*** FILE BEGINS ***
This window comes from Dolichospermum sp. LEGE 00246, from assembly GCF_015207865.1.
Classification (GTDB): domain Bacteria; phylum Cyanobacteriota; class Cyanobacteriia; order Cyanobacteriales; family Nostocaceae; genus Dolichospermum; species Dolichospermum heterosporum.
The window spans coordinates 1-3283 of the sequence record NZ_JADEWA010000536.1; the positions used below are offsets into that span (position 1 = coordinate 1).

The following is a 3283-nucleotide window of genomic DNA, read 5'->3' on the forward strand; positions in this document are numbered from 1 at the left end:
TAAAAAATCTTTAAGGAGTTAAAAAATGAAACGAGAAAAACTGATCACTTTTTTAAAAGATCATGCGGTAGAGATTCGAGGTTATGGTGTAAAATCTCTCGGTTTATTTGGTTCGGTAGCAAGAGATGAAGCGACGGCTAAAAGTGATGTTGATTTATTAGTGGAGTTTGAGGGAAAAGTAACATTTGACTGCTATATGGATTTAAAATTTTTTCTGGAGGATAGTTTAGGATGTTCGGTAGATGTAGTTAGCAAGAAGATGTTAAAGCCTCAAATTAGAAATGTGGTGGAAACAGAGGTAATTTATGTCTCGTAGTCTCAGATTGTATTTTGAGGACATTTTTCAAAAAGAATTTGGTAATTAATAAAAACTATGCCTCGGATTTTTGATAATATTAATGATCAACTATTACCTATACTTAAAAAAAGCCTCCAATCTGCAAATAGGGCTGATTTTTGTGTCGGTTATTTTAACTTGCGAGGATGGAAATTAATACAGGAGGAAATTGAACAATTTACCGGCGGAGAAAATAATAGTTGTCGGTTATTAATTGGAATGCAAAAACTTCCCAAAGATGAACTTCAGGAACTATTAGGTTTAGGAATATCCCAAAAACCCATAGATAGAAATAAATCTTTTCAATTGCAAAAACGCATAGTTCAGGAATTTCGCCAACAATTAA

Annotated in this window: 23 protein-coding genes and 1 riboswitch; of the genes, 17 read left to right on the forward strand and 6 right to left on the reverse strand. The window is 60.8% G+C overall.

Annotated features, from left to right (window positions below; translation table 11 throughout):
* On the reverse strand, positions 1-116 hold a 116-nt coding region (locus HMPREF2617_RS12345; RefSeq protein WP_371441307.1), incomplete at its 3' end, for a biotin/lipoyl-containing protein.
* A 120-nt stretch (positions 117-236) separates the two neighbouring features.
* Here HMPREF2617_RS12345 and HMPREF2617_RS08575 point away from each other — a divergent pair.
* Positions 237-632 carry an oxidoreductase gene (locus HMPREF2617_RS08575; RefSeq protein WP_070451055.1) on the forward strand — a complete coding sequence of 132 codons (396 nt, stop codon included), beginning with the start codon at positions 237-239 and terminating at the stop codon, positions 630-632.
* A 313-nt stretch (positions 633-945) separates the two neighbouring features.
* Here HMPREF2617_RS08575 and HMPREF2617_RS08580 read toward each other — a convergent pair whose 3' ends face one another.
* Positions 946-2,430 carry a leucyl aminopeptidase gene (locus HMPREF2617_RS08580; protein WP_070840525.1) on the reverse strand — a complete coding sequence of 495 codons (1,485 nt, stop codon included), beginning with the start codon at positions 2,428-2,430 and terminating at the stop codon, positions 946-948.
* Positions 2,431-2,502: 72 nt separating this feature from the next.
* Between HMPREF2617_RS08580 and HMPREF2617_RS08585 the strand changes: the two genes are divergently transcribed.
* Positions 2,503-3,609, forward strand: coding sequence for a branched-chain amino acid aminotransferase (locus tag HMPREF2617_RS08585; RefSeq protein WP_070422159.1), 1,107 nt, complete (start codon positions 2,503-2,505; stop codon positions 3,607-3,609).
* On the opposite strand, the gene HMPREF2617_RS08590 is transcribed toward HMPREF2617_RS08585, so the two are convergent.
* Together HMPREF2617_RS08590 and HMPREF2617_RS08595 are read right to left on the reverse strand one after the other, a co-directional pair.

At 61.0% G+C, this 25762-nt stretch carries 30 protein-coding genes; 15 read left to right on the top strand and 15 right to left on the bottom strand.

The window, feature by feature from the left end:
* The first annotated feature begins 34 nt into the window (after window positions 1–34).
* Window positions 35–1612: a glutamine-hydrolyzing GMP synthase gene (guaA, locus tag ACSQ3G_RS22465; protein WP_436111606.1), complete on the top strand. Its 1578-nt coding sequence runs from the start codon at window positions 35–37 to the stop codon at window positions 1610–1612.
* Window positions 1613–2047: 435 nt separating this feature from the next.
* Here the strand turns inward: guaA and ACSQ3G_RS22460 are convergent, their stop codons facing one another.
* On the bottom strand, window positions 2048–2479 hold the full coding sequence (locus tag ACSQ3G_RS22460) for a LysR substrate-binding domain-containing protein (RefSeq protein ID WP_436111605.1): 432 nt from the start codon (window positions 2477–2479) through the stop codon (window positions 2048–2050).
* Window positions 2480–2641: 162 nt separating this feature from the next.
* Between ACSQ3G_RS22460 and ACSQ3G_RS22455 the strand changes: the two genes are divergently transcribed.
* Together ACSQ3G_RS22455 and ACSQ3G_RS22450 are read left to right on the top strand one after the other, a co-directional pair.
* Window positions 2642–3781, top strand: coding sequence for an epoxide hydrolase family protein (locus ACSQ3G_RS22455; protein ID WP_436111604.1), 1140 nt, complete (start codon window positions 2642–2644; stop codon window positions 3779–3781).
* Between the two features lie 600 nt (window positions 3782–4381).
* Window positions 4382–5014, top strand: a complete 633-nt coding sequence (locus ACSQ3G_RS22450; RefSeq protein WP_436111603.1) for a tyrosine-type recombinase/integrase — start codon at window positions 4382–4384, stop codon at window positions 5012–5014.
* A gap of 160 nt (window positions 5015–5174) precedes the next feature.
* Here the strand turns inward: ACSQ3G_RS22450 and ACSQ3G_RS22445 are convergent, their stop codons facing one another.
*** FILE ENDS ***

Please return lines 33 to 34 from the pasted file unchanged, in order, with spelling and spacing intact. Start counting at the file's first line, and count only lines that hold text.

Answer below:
* A gap of 160 nt (window positions 5015–5174) precedes the next feature.
* Here the strand turns inward: ACSQ3G_RS22450 and ACSQ3G_RS22445 are convergent, their stop codons facing one another.